Have you seen that YouTube video by Tyler Perry as Madea, saying if someone wants to walk out of your life, you should let them? He makes a point that some people are only meant to be in your life for a season, not for forever, and we can create problems and heartbreak for ourselves when we try to get seasonal people to stick around as if they were forever people.
My WH crossed the line from friend to 'NOT just a friend" during a time when I was frightened and vulnerable. Before that time, I had spent almost 10 years building myself up from my abusive past. I had been strong, brave, independent, and smart. Nobody told me a thing was impossible. One former BF used to say, "Where the is a WP, there is a way."
At a certain point, my grief began to heal and I started being more like myself. I was ready to go back to school and get back to working on my dreams. I wanted to resume being that woman I had worked so hard to become.
I remember one very confusing and painful conversation with WH at that time, when he told me that he preferred me weak and vulnerable, so he could feel like he had something to protect. \(Not like he really protected me in the end.) He was not in favor of me working through my grief and returning to a place of strength.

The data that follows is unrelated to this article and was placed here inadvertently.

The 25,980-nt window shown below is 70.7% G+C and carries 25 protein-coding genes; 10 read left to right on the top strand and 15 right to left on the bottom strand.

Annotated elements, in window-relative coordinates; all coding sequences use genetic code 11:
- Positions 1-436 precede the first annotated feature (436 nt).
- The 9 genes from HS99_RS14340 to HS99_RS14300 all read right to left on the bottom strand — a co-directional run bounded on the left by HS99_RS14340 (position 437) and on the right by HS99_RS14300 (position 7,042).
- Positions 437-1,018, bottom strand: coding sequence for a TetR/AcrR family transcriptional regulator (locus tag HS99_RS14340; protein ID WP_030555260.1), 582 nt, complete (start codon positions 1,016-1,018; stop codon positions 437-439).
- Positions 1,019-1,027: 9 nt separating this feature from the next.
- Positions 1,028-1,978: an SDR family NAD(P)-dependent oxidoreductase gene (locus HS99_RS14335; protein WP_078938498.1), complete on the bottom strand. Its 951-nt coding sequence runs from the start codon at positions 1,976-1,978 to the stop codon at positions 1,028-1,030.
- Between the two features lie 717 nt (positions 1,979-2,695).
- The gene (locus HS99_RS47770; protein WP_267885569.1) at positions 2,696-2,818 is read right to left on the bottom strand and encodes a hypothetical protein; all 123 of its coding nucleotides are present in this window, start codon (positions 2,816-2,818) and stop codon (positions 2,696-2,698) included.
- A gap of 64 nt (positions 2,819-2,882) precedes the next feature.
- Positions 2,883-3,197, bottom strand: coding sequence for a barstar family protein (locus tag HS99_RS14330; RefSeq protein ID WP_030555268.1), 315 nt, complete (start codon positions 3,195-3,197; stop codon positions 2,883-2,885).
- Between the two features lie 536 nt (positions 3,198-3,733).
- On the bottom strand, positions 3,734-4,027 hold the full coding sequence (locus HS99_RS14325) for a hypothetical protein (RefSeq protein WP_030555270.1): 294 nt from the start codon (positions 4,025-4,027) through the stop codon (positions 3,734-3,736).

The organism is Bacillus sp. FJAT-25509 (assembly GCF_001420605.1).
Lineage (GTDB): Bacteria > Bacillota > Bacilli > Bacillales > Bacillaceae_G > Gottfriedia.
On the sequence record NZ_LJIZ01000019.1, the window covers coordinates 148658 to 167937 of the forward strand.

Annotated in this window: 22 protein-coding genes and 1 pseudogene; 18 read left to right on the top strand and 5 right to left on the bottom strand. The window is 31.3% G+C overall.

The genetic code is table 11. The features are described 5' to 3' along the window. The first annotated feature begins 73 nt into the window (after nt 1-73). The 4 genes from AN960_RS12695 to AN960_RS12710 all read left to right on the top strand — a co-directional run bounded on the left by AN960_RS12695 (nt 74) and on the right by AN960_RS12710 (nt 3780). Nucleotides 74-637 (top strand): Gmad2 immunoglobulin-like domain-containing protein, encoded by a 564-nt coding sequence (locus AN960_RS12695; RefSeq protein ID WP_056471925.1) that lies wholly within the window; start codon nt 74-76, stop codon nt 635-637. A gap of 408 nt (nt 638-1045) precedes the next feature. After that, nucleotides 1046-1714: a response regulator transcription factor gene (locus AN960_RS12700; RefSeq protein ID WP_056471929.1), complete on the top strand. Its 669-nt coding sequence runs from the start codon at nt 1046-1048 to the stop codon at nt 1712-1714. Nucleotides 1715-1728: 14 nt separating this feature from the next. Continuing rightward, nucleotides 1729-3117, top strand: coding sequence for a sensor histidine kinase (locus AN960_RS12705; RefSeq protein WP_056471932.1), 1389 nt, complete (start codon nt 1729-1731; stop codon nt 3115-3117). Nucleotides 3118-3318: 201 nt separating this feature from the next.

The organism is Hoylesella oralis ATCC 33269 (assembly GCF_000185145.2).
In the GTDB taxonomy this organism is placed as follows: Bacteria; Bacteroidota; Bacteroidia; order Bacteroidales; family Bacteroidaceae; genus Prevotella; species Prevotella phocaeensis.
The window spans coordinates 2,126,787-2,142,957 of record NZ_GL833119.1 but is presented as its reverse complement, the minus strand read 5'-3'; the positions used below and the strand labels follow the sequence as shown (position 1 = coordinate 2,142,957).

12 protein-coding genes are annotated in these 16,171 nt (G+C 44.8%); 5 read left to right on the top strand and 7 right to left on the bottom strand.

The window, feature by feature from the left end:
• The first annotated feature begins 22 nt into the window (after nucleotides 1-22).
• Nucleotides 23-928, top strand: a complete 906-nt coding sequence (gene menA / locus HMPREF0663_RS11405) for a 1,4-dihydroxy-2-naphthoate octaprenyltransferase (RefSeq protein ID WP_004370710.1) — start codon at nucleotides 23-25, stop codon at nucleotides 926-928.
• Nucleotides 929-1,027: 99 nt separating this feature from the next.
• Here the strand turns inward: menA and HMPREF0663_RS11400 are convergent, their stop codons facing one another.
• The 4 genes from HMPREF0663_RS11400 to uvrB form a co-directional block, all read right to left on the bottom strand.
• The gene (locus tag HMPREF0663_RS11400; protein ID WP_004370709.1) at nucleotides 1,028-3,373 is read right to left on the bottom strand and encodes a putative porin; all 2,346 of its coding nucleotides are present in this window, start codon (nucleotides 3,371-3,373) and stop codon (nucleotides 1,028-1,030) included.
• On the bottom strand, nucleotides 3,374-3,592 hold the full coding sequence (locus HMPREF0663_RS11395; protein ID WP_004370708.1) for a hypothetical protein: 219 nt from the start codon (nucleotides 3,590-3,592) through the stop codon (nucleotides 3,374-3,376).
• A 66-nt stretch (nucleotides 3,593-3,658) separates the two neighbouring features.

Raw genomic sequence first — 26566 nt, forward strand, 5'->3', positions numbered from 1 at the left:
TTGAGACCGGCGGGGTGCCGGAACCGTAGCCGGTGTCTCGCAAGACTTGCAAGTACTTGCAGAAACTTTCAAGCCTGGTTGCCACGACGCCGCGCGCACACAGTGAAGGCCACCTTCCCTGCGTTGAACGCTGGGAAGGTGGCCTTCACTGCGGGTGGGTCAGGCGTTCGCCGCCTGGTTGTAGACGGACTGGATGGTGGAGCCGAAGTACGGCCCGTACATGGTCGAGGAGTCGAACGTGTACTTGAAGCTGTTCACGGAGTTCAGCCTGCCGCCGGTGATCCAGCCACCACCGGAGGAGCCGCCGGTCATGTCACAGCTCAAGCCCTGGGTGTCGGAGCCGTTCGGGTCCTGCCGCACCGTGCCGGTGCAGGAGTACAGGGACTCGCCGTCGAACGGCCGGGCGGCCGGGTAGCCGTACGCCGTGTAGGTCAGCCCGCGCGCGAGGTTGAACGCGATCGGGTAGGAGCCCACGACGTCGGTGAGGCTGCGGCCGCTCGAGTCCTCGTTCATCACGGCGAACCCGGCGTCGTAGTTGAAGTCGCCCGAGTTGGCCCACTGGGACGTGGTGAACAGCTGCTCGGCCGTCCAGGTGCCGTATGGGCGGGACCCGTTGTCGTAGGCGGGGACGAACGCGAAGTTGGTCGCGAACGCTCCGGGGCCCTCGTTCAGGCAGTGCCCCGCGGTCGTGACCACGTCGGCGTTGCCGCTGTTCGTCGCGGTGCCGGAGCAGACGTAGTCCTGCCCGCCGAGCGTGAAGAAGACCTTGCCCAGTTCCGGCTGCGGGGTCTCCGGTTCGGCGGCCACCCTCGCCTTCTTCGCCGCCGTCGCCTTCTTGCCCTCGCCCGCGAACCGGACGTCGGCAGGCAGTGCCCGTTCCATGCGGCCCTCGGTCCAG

I'm not sure if it was the same conversation or a different one, in which he also told me that I was no longer interesting to him because he already had me. According to him, "strange" (his word) is always preferable over a known person. And conquest is always preferable to being comfortable.
Looking back, that was the end of our season, right there. I needed someone to lean on at a certain time (although I am not defending or excusing the timing of when our "friendship" turned sexual. ) After my fiance passed, most of my friends split and I was pretty well alone. But when my need to recover and continue growing started to clash with his need to have me not recovering and growing, that was when the season should have ended. When he grew bored with me because I was no longer "strange," that should have been the end.
I don't rightly know why I kept it going. I just never let go when I should have. Instead, every time he pulled away, I followed. Over time, I became more and more afraid and needy, until I felt like I literally could not live without him, and that is when he started his A. The fact that I was starting to have some career success at the same time I became so bizarrely needy seems important.
I think deep down, I knew being successful would cost me my marriage and I was trying to find a way to hold on.